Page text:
Along the comfort lines, when it comes to mountain bikes, Brumbaugh said he almost never sells hard tails anymore.

“Full-suspension is such a much more enjoyable experience,” he said. Given the steep, technical nature of the region’s single track, Brumbaugh recommends a bike fork with 130-140mm of travel, which he likens to the one-ski quiver for off-road pedaling.

“Just like the 100mm ski underfoot can do the bumps, the crud, powder and carving,” he said. “If you’re coming down Lee’s Way or Pipeline or one of those iconic downhill trails we have, that bike is going to do that really well, but it will pedal well, too.”

Even though 29er wheels are the latest rage in mountain bike marketing circles, Brumbaugh said that 27.5-inch wheels might be the right choice depending on rider height. Shorter cyclists can avoid toe overlap — when the pedal of a small frame actually hits a turning front tire — by going with the 27.5-inch wheel.

“It’s more maneuverable for someone who is smaller and shorter,” he said.

Eventually, cyclists might wish to invest in extra accessories such as GPS computers and extra tires. Some of those things are good buys for newbies, too, according to Troutner.

“Additional features like dropper seatposts might seem appropriate for more experienced riders, but they will give you confidence and safety no matter your experience level,” he said.

Though Brumbaugh can’t imagine not being clipped into his pedals, he said roughly 40% of his staff has switched to flat pedals on their mountain bikes in the last few years.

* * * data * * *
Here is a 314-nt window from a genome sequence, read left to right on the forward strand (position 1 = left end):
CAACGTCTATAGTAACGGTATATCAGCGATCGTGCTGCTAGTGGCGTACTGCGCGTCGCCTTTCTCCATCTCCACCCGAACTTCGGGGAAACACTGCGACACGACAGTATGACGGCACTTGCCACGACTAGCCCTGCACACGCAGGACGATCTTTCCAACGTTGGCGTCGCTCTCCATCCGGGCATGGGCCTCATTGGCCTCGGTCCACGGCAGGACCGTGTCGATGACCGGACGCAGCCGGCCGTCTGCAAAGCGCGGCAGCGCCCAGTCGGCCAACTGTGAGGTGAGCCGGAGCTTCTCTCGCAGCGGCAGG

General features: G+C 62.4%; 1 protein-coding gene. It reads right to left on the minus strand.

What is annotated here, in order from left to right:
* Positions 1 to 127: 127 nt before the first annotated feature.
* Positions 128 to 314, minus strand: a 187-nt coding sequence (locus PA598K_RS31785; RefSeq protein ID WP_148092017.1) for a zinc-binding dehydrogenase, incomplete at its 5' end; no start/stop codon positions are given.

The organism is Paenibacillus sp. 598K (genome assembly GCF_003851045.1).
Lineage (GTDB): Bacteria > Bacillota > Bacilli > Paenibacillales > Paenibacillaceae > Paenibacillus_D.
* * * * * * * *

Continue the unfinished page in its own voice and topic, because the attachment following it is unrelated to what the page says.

“We call them shin shredders — really aggressive metal studs on the pedals,” he described. Regardless, it doesn’t need to be a social sticking point or one which separates the pretenders from the hard-core.

“There’s a movement towards flat pedals just in the last couple of years,” he said. “It’s not, ‘oh, you don’t clip in, you’re not a serious biker.'”

E-bikes aren’t cheating

“If you want some assistance getting up the hill, e-bikes are more popular than ever,” Troutner said.

Electric bikes, or e-bikes, which are equipped with an electric motor to help riders while pedaling, have been as much a source of controversy in the cycling community as they have a means of access to the sport for a population who otherwise wouldn’t think or be able to try. Troutner noted that it’s important to know the “class” of e-bike one is riding and to check local trail restrictions before taking the plunge.

“Many local trails are closed to all motorized vehicles, including e-bikes,” he said. “Eagle County paths only allow certain classifications of e-bikes.”

Class 1 and Class 3 are pedal-assist only, but a Class 1 motor only helps up to 20 mph whereas a Class 3 can reach 28 mph. Class 2 has pedal-assist mode up to 20 mph as well, but is also equipped with a throttle-powered mode.

“We sell a lot of e-bikes,” Brumbaugh said.

“And they’re now able to ride the hill to Beaver Creek without stopping or go up Vail Pass or ride from Edwards to Vail. Those are huge success stories,” he continued before hearkening back to his opening message.

“We got a person out there getting on a bike, which is what it’s all about.”

The author, who finally took the gravel bike plunge, on a ride last fall.
Ryan Sederquist/Vail Daily

Stay tuned for the next stories in this mini-series, including basic bike maintenance, places to connect with the cycling community, bike etiquette and local routes.